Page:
Most of us seek various degrees of balance in our daily life. We look for evenness in work and play, solitude and human contact, rest and activity. We try to eat a balanced diet, maintain a balanced checkbook, and keep our balance as we physically move.
As people age, physical balance becomes more challenging and the consequences of losing one’s balance become greater.
Consider these statistics from the Centers for Disease Control and Prevention. Each year:
- more than one out of four people age 65 or older falls, but less than half tell their doctor;
- 2.8 million older people are treated in emergency departments for fall injuries;
- more than 800,000 older adults are hospitalized, most often for head injury or hip fracture.
Proactive Life Plan Communities
Because older adults are at a higher risk of falling, many retirement communities offer preventative and education programs for residents.
At Kendal at Oberlin, for instance, the housekeeping staff are trained to recognize excess clutter and other safety concerns in the home, and a resident-run Safety Committee sponsors programs and projects to prevent falls and report concerns to staff. The Rehabilitation Therapy Department sponsors a monthly health series and devotes at least one program a year on balance and fall prevention.
At the most recent balance clinic, entitled “Defying Gravity,” residents participated in several balance screening tests. For instance, a man in his early 70s is at a high risk of falling if he is unable to rise from a chair (without arm rests or using his arms) less than 12 times in a 30-second period.
Residents also completed a 16-question “balance confidence” survey. For example, “How confident (from 0% to 100%) are you that you will not lose your balance or become unsteady when you walk across a parking lot to the mall?”
Fear of falling is a major concern because fearful residents often cut down on normal activities, which makes them weaker and more prone to falling.
“That happens all the time,” says Kris Koepp, a physical therapy assistant at Kendal, who conducted the clinic.
What Factors Increase the Risk of Falling?
When we are young, we rely on vision, inner ear, muscles and joints to maintain our balance.
“But as you age, you rely more heavily on your vision,” he says. Since vision often declines with age, balance can also become more problematic.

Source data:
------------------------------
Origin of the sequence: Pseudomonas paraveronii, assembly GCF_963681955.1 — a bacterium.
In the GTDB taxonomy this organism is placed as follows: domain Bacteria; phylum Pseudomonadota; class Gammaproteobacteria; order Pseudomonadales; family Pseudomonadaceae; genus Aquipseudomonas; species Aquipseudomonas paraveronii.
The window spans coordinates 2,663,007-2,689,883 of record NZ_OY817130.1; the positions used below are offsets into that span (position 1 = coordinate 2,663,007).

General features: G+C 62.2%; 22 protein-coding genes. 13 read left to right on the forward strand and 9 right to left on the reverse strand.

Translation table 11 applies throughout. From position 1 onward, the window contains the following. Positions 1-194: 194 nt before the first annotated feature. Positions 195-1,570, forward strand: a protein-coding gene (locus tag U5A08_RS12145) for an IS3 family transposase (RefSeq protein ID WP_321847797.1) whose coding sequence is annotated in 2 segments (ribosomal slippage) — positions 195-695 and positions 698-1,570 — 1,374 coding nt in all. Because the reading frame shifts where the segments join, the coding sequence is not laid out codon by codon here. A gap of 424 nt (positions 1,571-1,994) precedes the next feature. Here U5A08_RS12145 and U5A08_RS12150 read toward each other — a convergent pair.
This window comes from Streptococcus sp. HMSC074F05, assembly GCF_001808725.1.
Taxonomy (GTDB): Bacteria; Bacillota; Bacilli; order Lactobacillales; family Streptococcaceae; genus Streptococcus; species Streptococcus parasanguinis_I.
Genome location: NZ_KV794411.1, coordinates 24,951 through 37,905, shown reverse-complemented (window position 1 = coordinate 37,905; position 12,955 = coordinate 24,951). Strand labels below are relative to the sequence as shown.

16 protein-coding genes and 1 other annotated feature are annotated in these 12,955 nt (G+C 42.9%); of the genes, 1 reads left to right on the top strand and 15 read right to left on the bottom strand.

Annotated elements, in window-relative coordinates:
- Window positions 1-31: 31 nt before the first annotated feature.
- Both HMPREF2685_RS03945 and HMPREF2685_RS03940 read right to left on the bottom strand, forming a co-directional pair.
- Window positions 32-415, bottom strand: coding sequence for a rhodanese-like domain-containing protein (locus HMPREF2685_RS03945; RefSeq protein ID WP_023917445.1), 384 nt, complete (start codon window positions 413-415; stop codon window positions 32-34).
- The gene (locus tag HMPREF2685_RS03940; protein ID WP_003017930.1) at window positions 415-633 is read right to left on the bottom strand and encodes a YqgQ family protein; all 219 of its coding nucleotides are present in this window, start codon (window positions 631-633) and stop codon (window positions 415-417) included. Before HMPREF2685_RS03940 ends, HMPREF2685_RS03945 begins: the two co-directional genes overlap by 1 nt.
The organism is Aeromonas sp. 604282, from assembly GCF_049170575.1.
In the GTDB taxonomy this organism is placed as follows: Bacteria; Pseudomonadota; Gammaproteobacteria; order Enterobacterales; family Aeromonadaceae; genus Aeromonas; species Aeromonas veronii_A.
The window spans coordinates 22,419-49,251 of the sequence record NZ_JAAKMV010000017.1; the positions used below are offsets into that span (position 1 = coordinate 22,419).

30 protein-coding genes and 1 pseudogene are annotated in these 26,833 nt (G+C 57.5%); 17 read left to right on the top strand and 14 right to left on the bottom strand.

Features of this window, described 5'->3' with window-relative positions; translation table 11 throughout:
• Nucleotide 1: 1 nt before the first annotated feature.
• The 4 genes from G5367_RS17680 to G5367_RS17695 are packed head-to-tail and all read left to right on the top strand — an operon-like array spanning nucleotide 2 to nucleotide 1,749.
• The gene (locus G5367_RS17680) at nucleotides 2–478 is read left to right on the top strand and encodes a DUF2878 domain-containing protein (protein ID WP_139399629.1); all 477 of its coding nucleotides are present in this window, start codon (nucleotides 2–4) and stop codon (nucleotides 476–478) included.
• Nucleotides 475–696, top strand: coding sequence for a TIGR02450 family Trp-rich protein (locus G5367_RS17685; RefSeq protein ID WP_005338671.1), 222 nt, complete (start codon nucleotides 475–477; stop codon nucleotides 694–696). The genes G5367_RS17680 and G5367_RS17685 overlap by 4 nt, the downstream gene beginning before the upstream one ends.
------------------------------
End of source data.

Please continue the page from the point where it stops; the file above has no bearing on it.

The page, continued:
Other issues that can adversely affect balance in older adults include:
- medications and their side effects;
- illnesses, such as Parkinson’s Disease;
- cognitive decline, confusion and poor ability to problem solve;
- home hazards such as throw rugs, clutter and uneven steps;
- lower body weakness;
- slower reflexes;
- foot problems and improper footwear.
“People will wear shoes because they are comfortable, but the shoes are old and soles are worn down,” Kris says.
How Can You Reduce the Risk?
Kris shared with residents the Mayo Clinic’s “6 Tips to Reduce the Risk of Falling.”
- Visit your doctor and review medications, any falls (including “close calls”) and health changes.
- Get regular physical activity, including walking as much as you are able.
- Remove home hazards and make sure the path from your bed to the bathroom is clear.
- Wear properly fitted, sturdy shoes with non-skid soles. If you have trouble keeping lace-up shoes tied, switch to Velcro fasteners.
- Light up your living space: use night lights and keep a flashlight handy.
- Use assistive devices such as bathroom grab bar and a “reacher” device. If recommended, use a cane and walker.
That last tip, to use a cane or walker, is sometimes ignored by older adults because of vanity, Kris says. “They will say, “I really don’t want to be seen with a cane or walker,” he says.
But it’s also important that older adults are properly trained to use walking devices or they can actually increase their risk of falling.
And keep this in mind, from the National Institutes of Health: most falls happen at home while a person is doing a normal daily activity.
Molly Kavanaugh frequently wrote about Kendal at Oberlin for the Cleveland Plain Dealer, where she was a reporter for 16 years.